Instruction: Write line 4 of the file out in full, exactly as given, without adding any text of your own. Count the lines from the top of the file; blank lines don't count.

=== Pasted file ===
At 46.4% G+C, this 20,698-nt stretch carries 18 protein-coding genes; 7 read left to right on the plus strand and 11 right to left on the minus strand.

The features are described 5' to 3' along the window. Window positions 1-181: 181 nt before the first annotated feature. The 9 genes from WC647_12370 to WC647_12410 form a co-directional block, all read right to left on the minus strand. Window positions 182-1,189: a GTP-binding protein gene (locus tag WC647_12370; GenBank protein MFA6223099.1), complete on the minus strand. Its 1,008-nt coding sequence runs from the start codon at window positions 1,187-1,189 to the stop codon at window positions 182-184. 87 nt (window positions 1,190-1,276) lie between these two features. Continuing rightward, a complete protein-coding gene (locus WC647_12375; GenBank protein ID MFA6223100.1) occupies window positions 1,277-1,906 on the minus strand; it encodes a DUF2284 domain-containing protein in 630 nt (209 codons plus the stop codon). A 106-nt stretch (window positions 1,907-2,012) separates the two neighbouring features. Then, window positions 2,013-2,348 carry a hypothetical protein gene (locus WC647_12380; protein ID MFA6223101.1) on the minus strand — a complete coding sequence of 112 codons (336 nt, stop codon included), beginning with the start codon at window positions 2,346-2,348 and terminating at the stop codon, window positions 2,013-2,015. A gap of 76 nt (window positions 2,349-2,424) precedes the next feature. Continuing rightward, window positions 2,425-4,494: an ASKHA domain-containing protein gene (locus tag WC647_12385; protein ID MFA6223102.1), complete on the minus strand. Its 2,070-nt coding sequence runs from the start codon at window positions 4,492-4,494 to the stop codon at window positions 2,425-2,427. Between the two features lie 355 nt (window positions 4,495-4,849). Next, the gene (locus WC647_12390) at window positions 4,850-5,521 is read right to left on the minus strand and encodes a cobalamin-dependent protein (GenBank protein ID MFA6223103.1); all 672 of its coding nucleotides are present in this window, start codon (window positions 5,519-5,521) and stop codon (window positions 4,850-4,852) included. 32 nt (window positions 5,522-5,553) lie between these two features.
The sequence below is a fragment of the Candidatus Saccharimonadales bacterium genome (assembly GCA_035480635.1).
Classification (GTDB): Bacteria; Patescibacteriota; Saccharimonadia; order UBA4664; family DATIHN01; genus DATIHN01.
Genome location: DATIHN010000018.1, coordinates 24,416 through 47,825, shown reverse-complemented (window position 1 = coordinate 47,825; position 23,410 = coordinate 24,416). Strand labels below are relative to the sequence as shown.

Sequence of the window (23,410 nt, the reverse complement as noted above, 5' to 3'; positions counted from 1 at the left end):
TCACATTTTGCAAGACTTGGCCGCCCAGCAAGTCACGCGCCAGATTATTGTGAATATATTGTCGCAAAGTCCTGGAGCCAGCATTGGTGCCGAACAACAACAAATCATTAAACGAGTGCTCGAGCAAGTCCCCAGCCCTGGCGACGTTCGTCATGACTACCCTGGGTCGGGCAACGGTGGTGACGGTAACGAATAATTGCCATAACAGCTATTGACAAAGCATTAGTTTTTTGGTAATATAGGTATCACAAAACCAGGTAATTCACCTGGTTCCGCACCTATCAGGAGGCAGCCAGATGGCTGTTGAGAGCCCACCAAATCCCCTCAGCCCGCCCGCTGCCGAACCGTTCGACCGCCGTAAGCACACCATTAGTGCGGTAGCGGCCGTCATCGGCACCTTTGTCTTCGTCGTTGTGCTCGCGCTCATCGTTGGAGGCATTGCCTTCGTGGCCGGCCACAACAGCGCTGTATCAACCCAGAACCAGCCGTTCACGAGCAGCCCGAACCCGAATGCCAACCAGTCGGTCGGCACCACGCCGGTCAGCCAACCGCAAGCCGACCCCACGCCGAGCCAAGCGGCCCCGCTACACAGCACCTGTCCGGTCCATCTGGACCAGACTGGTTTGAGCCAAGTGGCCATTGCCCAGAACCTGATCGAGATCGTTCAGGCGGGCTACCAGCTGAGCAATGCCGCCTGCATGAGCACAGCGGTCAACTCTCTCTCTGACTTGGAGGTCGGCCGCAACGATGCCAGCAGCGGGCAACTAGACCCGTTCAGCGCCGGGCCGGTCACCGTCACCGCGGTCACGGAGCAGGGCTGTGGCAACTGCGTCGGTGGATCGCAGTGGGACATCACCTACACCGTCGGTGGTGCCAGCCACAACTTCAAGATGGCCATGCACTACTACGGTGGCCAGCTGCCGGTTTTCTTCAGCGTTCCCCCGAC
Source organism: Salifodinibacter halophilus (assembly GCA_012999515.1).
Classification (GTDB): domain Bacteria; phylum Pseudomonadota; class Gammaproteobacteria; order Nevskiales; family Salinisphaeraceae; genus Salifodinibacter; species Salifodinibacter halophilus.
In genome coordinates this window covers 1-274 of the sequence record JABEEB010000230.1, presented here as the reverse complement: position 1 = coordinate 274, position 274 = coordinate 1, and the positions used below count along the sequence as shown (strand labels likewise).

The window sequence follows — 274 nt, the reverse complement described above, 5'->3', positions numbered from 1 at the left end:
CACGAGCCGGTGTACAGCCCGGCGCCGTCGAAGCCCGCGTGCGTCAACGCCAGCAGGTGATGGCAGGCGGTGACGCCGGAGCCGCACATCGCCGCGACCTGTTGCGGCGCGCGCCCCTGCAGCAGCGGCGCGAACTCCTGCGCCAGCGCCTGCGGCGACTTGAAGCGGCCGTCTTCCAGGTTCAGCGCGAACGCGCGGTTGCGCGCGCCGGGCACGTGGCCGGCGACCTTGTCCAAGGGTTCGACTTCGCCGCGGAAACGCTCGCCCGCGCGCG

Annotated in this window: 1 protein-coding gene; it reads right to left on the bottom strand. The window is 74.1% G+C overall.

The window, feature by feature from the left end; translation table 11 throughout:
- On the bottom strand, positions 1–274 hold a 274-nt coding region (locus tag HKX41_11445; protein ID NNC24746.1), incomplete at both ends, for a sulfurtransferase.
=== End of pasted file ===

Classification (GTDB): Bacteria; Patescibacteriota; Saccharimonadia; order UBA4664; family DATIHN01; genus DATIHN01.